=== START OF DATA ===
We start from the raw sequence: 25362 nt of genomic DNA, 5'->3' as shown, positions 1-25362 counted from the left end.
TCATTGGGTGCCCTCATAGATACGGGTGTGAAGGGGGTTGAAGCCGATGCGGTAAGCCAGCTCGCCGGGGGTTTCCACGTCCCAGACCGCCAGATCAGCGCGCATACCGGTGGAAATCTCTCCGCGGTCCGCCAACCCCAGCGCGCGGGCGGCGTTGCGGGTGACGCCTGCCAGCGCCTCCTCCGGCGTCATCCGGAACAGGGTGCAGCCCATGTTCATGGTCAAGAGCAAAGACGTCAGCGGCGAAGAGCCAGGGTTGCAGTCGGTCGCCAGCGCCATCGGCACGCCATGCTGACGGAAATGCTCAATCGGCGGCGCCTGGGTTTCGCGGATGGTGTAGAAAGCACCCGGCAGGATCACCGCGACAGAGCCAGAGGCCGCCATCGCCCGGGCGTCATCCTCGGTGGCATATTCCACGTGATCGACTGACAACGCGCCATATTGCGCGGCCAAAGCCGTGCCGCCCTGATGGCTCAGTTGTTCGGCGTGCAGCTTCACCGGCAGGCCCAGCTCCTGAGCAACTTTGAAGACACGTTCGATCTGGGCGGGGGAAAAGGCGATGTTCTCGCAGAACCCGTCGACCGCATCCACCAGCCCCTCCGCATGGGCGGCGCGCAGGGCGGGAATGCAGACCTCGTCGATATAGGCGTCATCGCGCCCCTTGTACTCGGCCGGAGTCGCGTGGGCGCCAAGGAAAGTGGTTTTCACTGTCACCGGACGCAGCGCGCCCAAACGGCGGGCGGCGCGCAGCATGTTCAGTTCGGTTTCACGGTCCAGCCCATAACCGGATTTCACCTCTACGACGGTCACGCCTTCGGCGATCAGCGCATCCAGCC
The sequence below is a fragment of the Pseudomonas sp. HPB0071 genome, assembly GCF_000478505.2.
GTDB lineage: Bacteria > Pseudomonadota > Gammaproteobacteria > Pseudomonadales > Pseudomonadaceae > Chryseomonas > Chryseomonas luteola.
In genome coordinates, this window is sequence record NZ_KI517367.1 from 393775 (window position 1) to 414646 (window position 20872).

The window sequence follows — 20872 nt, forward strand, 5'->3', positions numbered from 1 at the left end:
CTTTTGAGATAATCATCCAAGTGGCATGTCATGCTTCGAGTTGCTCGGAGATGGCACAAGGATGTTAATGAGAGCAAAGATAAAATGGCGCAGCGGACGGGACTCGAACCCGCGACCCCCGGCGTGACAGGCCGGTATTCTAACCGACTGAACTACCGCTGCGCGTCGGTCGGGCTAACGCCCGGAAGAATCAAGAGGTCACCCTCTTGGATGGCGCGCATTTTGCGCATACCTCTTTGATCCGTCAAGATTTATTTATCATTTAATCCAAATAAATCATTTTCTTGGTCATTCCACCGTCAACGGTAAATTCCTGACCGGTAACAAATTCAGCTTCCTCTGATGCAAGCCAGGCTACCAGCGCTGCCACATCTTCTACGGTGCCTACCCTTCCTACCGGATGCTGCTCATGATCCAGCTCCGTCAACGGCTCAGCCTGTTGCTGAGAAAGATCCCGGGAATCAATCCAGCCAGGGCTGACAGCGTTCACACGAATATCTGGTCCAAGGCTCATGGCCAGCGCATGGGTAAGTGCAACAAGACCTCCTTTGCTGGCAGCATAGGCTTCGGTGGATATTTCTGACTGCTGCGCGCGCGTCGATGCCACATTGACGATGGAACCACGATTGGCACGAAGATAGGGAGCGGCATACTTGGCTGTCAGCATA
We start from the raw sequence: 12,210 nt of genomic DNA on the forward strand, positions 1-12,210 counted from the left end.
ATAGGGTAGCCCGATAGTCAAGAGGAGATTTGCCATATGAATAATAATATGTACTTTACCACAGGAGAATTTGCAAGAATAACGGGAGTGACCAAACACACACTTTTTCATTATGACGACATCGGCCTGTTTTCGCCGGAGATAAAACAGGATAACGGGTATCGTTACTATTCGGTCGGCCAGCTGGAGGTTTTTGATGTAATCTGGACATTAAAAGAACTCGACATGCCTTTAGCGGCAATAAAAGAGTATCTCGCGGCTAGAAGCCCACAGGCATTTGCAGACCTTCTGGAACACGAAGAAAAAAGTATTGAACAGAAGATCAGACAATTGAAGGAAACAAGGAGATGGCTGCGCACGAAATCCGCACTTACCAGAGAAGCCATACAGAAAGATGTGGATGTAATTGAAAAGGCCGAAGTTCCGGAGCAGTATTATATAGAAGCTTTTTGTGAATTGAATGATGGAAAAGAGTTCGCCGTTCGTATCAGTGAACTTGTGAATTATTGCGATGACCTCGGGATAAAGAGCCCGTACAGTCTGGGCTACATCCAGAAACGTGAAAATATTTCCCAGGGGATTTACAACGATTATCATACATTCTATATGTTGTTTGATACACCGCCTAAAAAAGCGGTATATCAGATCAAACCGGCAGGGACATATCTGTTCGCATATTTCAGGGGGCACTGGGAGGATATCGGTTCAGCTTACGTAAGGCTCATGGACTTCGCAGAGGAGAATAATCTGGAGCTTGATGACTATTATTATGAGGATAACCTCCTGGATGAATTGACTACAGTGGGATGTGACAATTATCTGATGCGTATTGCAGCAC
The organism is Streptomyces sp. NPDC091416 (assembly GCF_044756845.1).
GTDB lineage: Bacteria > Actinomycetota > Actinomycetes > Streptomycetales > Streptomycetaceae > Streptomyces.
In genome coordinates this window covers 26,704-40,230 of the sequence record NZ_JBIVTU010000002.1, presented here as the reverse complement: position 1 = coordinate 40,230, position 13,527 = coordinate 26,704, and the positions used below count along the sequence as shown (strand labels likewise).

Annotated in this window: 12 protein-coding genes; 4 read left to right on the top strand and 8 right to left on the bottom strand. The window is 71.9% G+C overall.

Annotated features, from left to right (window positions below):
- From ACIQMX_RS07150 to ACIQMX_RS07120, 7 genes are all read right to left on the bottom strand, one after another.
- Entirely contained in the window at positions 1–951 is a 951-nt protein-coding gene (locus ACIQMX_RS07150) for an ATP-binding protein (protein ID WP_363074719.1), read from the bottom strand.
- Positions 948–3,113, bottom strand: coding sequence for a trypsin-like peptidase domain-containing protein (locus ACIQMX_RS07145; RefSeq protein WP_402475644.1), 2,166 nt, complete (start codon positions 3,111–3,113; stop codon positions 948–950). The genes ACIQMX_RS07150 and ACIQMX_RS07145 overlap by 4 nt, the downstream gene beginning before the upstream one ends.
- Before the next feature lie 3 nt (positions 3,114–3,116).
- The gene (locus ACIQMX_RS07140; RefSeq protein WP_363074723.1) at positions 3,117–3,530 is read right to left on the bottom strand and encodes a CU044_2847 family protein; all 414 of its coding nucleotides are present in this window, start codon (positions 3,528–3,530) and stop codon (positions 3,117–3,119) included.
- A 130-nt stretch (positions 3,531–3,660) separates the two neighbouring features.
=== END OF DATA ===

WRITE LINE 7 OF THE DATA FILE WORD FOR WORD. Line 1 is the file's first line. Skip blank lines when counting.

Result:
CTTTTGAGATAATCATCCAAGTGGCATGTCATGCTTCGAGTTGCTCGGAGATGGCACAAGGATGTTAATGAGAGCAAAGATAAAATGGCGCAGCGGACGGGACTCGAACCCGCGACCCCCGGCGTGACAGGCCGGTATTCTAACCGACTGAACTACCGCTGCGCGTCGGTCGGGCTAACGCCCGGAAGAATCAAGAGGTCACCCTCTTGGATGGCGCGCATTTTGCGCATACCTCTTTGATCCGTCAAGATTTATTTATCATTTAATCCAAATAAATCATTTTCTTGGTCATTCCACCGTCAACGGTAAATTCCTGACCGGTAACAAATTCAGCTTCCTCTGATGCAAGCCAGGCTACCAGCGCTGCCACATCTTCTACGGTGCCTACCCTTCCTACCGGATGCTGCTCATGATCCAGCTCCGTCAACGGCTCAGCCTGTTGCTGAGAAAGATCCCGGGAATCAATCCAGCCAGGGCTGACAGCGTTCACACGAATATCTGGTCCAAGGCTCATGGCCAGCGCATGGGTAAGTGCAACAAGACCTCCTTTGCTGGCAGCATAGGCTTCGGTGGATATTTCTGACTGCTGCGCGCGCGTCGATGCCACATTGACGATGGAACCACGATTGGCACGAAGATAGGGAGCGGCATACTTGGCTGTCAGCATA